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eISSN 2582-0427 || || Crossref Member || UGC-CARE Enlisted


The impact of the lockdown induced by the COVID-19 pandemic was devastating for the farm as well as the non-farm sectors of the Indian economy. Even though many authors expressed the apprehensions of hunger, and journalistic accounts of hunger appeared in newspapers, very few studies were undertaken to investigate the nature and extent of lockdown-induced food insecurity experienced by the households and understand the household management strategies adopted by those households. This study was undertaken in a village located in the Birbhum district of West Bengal during the unlock-I phase to fill the above-stated gap. Data for this study were collected from 40 households using a standardized tool known as the Household Food Insecurity Access Scale (HFIAS), and a semi-structured questionnaire. Results showed that inaccessibility of food was experienced by the households in three domains- anxiety and uncertainty (82.5% households), unsatisfactory quality (100% households), and insufficient quantity (77.5% households). However, quantitative scale scores of food insecurity showed that none of the households experienced the highest possible degree of food insecurity. The public distribution system and mid-day-meal programs were most effective in reducing the food insecurity of many families, but the level of support extended was not enough. More than half of the households reported a reduction in animal protein consumption, higher expenditure on vegetables and fruits, and an increase in taking loans. Based on the findings of the study, two specific suggestions were provided for facilitatingthe management of disruptions caused by lockdown-like emergency conditions.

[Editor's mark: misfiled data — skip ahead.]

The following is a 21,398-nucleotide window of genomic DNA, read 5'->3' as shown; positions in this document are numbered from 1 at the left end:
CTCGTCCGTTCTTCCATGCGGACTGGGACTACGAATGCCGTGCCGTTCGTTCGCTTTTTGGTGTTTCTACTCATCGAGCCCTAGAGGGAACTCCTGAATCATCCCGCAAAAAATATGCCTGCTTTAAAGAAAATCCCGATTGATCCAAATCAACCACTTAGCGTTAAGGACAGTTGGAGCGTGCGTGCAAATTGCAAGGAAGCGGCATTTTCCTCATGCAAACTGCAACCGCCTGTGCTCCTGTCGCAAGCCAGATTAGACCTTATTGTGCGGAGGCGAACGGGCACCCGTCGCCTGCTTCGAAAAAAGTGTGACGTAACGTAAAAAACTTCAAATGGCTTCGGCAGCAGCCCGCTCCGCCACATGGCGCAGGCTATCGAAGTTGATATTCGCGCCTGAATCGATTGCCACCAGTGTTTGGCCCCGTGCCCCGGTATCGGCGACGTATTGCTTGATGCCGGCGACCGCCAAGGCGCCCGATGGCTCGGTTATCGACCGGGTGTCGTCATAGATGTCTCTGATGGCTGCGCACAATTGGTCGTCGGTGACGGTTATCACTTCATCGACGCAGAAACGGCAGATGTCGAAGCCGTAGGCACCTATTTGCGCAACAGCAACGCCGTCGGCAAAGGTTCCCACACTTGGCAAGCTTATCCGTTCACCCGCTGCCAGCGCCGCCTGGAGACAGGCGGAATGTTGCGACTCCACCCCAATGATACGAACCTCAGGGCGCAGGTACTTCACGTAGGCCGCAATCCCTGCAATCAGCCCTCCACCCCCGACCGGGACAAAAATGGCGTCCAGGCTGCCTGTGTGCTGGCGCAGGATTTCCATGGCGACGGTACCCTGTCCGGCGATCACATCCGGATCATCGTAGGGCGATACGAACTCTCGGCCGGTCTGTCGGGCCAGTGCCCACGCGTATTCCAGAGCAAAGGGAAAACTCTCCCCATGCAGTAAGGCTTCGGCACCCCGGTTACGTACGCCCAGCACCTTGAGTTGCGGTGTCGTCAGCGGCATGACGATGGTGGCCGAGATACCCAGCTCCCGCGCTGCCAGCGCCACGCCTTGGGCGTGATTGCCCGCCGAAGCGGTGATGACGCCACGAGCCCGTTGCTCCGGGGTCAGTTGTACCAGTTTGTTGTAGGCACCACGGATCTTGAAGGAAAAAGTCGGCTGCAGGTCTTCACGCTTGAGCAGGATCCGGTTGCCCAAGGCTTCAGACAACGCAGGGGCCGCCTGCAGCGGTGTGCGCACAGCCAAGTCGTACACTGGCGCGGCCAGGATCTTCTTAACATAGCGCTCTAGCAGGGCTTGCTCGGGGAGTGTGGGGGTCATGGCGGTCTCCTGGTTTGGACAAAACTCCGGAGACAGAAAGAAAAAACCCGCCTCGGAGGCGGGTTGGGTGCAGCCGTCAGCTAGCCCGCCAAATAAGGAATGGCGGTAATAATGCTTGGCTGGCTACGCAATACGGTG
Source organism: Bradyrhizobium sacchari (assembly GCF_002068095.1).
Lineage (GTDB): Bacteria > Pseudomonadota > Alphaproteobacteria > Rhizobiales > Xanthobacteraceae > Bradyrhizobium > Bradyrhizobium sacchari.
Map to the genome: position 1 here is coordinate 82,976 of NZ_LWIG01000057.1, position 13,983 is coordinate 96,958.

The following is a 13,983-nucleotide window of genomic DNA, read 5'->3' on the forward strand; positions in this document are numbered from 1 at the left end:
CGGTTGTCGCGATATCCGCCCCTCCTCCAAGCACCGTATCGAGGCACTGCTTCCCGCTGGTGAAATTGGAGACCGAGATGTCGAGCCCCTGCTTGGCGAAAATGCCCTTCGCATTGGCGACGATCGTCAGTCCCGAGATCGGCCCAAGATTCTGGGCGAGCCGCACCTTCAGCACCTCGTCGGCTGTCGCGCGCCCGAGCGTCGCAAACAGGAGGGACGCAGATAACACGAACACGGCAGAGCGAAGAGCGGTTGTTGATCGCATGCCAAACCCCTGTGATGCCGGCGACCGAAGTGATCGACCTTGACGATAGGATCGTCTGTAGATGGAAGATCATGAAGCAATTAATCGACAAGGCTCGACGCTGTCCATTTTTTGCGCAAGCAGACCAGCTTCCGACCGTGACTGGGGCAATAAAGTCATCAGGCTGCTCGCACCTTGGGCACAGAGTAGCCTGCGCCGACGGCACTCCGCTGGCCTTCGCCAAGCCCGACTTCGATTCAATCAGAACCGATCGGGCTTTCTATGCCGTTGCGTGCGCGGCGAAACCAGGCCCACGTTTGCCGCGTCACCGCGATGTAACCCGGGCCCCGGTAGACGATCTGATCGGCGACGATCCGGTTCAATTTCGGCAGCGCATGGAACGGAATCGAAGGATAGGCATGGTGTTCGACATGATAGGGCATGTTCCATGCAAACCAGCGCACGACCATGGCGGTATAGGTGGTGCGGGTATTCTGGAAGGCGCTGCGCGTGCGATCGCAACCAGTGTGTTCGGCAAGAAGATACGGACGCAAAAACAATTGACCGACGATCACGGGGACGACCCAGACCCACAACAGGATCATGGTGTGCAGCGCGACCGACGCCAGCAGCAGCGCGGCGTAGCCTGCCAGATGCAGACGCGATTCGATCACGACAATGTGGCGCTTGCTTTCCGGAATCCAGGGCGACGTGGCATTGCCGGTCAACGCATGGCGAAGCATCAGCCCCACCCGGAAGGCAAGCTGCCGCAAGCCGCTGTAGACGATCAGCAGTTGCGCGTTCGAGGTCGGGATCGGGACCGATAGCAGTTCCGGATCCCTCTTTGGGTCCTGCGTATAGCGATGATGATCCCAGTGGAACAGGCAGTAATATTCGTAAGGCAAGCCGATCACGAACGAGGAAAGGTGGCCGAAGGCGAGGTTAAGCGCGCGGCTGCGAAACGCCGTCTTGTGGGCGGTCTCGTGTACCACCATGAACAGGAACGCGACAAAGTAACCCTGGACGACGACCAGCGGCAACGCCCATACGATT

Keywords: Consumption Pattern, Covid-19, Expenditure Pattern, Hunger, Mid-Day-Meal, Public Distribution System, Unemployment, Unlock, West Bengal

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